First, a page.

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SPECIAL FEATURE

Town Tourism and South African Tourism, and is the focal point for international air route development in the Western Cape. Zille paid tribute to the Air Access programme in her speech and noted that the new routes added in 2018 alone would create additional direct tourism spending of R620-million. The World Travel & Tourism Council (WTTC) forecasts growth above 6% per annum for Cape Town tourism over the next 10 years. It predicts that the city’s tourism industry will increase the number of tourism-related jobs from around 160 000 in 2016 to more than 230 000 by 2026. One of the reasons that tourists visit the Western Cape is the quality of its beaches. The province has 29 Blue Flag-accredited beaches, an international quality standard that covers 33 different measures. Ten beaches in greater Cape Town together with the likes of Santos (Mossel Bay), Grotto (Hermanus), Witsand (Hessequa) and Wilderness (Garden Route) have made the grade. A further five marinas have qualified for the programme, the local version of which is run by the Wildlife and Environment Society of South Africa. Several strategies are being adopted to further improve the province’s tourist offering and increase numbers. These include a service excellence programme where a town’s residents are encouraged to act as tourism ambassadors. A pilot project was successfully launched in Clanwilliam, where everyone in the town, including shop clerks and petrol station attendants, joined in. New cycling routes have been launched as part of the Cross Cape Cycle Route which links Plettenberg Bay with Stellenbosch via a number of charming WESTERN CAPE BUSINESS 2019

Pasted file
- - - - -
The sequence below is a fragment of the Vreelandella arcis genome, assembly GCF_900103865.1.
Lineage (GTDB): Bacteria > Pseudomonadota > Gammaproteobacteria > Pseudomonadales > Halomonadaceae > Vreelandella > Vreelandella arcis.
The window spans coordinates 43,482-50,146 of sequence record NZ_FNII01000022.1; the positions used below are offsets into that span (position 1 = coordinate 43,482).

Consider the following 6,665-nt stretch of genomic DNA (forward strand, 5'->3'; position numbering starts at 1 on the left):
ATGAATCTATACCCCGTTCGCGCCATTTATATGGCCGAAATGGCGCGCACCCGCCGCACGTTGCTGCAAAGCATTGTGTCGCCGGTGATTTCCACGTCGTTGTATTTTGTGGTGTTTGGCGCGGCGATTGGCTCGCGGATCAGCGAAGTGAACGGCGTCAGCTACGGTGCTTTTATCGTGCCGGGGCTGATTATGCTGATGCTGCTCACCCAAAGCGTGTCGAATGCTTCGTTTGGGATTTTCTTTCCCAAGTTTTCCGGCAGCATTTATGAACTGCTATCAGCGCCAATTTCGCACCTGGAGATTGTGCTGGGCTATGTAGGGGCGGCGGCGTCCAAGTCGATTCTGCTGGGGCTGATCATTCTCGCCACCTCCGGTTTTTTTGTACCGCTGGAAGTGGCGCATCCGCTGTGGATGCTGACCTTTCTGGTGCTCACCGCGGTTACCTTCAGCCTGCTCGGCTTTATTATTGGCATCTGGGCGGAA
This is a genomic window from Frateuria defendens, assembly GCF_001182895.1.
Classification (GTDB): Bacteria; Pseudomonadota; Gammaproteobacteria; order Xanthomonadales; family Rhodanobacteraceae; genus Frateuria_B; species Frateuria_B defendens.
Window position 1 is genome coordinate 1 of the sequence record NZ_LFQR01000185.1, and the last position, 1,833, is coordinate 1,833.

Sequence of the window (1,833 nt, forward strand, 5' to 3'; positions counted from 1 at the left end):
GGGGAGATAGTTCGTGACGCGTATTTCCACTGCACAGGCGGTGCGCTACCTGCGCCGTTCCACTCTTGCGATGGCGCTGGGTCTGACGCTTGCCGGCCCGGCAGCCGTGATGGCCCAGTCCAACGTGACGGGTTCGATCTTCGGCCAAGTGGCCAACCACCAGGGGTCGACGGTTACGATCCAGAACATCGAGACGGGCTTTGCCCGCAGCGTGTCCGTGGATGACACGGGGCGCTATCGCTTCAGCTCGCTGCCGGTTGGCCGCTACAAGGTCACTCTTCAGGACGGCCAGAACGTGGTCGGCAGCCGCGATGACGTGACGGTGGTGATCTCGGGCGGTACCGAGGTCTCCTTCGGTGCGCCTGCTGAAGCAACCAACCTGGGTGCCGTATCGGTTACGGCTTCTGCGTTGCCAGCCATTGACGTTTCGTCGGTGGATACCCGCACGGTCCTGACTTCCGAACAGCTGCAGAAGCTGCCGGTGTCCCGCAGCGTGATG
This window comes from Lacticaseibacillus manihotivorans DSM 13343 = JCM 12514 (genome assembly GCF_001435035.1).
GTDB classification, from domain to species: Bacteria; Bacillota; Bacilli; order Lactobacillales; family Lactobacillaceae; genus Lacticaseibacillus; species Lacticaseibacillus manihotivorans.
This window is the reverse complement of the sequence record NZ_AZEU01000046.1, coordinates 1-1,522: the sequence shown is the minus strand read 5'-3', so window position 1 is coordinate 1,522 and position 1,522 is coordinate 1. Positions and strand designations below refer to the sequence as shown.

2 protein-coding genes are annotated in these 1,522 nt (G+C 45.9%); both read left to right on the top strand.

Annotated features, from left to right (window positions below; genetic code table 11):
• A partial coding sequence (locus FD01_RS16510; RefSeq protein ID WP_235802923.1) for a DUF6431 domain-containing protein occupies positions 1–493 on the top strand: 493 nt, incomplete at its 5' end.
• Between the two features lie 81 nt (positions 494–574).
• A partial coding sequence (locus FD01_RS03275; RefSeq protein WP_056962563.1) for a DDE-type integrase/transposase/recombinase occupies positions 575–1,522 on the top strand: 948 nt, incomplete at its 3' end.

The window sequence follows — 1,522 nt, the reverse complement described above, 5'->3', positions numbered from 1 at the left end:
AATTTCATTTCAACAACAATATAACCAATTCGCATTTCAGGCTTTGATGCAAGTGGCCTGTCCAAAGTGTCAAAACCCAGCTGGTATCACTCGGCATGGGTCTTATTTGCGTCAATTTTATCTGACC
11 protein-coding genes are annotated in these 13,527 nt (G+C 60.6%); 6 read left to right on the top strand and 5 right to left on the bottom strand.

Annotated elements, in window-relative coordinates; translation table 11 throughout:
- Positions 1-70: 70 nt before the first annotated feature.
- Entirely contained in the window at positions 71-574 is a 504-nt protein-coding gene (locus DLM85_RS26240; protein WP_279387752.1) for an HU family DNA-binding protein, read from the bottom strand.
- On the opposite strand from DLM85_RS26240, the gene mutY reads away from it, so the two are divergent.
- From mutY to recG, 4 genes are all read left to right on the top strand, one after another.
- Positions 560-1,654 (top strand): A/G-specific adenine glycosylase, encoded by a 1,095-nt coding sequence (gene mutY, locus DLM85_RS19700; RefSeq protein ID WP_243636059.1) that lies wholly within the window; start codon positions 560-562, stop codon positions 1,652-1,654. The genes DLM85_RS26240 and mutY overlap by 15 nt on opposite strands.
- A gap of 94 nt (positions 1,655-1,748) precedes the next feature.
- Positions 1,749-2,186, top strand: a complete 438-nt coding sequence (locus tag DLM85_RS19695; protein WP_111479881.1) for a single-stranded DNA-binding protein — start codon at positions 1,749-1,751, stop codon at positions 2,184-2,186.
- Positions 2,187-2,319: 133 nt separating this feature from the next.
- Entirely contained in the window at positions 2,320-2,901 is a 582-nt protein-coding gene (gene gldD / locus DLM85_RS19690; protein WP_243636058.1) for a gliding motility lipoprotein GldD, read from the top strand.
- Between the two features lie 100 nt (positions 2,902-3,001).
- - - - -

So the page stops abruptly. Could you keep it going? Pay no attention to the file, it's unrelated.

small towns. Further routes are planned to take the benefits of tourism to rural areas. Many towns and districts host annual festivals, such as the Prince Albert Olive Festival. The Leisure Marketing team at Wesgro supported 47 events in small towns in 2018. Work is being done on improving the system of visa approvals and on linking various sites associated with the late President Nelson Mandela. Halaal tourism also holds tremendous potential. The opening of the R500-million Zeitz Museum of Contemporary Art in the Victoria & Alfred Waterfront in Cape Town made a big impact in 2017. With a footfall of 24-million visitors going through the Waterfront every year, the Zeitz is well located to attract good crowds. It is expected to attract global art lovers as well. The conversion of the old grain silos which created 6 000m² of gallery space was paid for by the owners of the Waterfront, Growthpoint Properties and the Public Investment Corporation. The Waterfront has two new hotels, Radisson Red and the Silo Hotel attached to the Zeitz Museum. A significant move in the South African hotel sector is the decision by Marriott International to develop Marriott branded hotels in Johannesburg and Cape Town. The Port of Cape Town has launched its dedicated cruise-ship terminal, and the area between the terminal and the Cape Town International Convention Centre is being developed. The precinct, called the Yacht Club, includes a hotel, residential and commercial complex owned by the Amdec Group, and is linked to the Waterfront by canal. Another major development in the works will include two Marriott hotels. In the Cape Town CBD

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Western Cape Business 2019  

A unique guide to business, investment and tourism in the Western Cape. The 2019 edition of Western Cape Business is the 12th issue of this...

Western Cape Business 2019  

A unique guide to business, investment and tourism in the Western Cape. The 2019 edition of Western Cape Business is the 12th issue of this...

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